Does this mean people can’t make Dogecoin fan products through online marketplaces?

Absolutely not! We love it when people use the meme in a fun way, as this is consistent with our values of being a welcoming cryptocurrency. We are about the community and not profit-driven economics. This is why we don’t like people registering the Dogecoin brand or using the name or logo with a view to making profit for themselves.

Why is the Dogecoin Foundation registering the word “DOGECOIN” and other logos?

If someone else registers the trademarks, they may not have the Dogecoin community’s best interests at heart. If someone else owns the logo, they may try to prevent the DogeArmy and other fans from using it, too! For that reason, the Foundation has chosen to register the trademarks; holding it safe for the Dogecoin community. The reality is that the majority of open-source projects have registered trademarks, which enables them to protect their logo and name for the good of their community. The trademark system is not perfect. It is complex, and cumbersome – much paperwork, such registration deadlines! However, they ultimately protect our community and the Dogecoin name against misuse and exploitation. Trademarks held by the genuine entity, means the logo and name can be better protected from misuse and made available as appropriate under transparent and accessible terms.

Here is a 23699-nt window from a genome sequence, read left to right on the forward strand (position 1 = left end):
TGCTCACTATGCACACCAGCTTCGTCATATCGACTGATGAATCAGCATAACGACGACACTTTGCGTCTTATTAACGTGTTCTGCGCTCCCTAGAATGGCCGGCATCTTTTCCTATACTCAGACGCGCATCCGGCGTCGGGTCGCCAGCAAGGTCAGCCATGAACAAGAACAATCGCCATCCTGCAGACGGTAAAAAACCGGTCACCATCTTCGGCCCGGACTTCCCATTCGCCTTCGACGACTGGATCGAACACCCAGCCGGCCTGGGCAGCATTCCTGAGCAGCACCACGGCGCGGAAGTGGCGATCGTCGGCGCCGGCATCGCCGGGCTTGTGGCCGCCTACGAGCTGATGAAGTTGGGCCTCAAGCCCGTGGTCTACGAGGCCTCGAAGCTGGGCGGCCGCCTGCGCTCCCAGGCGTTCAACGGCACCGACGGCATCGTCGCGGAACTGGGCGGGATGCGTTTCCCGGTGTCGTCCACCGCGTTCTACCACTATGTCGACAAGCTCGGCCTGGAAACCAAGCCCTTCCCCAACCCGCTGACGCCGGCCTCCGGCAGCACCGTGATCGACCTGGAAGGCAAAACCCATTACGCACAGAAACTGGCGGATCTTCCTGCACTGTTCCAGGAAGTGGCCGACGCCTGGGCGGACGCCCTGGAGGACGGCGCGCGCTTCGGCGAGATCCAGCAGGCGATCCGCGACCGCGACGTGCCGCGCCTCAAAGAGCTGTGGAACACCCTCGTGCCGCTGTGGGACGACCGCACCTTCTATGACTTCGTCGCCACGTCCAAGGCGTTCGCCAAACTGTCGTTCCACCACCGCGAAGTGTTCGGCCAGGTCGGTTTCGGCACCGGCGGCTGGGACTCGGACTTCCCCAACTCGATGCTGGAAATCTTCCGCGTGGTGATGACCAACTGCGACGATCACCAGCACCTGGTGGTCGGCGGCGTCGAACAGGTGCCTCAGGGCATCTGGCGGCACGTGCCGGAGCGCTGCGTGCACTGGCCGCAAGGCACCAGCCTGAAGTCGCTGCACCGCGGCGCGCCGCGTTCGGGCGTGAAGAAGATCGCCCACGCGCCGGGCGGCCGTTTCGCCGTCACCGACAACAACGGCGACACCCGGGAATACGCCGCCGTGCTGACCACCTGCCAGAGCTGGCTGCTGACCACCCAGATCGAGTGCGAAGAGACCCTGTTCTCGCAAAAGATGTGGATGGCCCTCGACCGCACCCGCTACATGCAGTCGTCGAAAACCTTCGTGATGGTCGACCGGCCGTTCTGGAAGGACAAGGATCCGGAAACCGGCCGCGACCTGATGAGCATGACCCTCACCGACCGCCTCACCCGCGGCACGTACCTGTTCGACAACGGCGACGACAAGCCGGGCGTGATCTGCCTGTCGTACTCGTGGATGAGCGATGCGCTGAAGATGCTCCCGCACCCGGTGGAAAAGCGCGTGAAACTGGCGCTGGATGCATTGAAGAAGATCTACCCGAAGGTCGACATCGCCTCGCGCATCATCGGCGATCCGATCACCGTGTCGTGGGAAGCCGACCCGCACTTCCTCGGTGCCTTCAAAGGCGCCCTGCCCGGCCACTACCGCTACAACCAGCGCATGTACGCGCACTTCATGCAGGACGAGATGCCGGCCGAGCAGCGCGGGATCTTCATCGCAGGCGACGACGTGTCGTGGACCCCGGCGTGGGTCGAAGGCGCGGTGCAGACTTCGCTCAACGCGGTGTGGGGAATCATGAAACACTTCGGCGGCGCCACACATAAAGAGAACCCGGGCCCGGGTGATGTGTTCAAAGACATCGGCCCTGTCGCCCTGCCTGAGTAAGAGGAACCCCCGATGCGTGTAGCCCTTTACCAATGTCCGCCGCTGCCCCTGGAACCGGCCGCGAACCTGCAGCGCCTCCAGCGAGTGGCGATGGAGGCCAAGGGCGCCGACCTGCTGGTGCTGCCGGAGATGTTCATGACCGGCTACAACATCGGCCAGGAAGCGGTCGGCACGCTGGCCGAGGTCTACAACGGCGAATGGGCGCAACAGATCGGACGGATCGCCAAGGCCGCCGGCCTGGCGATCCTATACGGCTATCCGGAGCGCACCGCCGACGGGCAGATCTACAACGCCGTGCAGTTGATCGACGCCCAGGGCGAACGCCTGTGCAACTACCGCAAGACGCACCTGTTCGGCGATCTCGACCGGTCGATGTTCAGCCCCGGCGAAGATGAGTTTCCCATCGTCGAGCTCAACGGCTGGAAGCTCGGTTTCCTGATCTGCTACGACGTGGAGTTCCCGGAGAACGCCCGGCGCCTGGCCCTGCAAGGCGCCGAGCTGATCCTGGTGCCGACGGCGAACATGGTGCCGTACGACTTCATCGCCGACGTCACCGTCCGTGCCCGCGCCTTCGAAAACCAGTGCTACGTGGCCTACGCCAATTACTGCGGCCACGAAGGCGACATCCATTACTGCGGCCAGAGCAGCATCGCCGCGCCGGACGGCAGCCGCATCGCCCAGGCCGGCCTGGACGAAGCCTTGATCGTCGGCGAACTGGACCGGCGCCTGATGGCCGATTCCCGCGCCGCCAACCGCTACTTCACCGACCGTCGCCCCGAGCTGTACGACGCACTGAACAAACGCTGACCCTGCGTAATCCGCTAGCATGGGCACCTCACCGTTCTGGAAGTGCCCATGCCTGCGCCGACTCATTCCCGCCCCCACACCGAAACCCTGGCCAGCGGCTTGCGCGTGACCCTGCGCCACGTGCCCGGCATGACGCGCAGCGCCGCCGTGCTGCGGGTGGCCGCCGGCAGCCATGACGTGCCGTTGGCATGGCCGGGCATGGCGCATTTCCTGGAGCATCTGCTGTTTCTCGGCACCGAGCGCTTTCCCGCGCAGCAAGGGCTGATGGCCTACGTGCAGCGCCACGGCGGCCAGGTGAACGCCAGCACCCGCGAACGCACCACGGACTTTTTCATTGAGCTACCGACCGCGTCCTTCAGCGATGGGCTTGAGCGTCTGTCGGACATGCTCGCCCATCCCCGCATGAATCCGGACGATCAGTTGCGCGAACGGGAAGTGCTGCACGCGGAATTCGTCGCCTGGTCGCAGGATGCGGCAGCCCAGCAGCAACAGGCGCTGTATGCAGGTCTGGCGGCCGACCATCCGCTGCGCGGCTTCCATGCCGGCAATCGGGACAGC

What can I do to help protect the Dogecoin brand?

Continue to use the Dogecoin meme in collaborative, exciting and fun ways. But please, remember to Do Only Good Everyday. By following the values of our Manifesto, you too are being a good Shibe. Due to the volume of emails we receive, we cannot always reply to questions and comments. That’s why we made this FAQ! We are working hard alongside our Legal Shibes to stay on top of Dogecoin brand protection, which includes copyright violations and trademark infringements. If you have a serious concern related to the use of the Dogecoin brand in a way that goes against our ethos, you can contact us.

Okay, so what does all of this mean for the Dogecoin community?

This is important: you are welcome – and encouraged – to continue to use Dogecoin images and slogans for fan material and for other creative projects, including selling your fan art on, for example, an Etsy site about Dogecoin. But, if you use ‘Dogecoin’ in bad faith as part of a company name or a trademark in order to enhance your own commercial business, or use the Dogecoin name, trademark, or other assets to suggest endorsement by Dogecoin without talking to us first, that’s not cool. And we need to be cautious, in order to protect the community.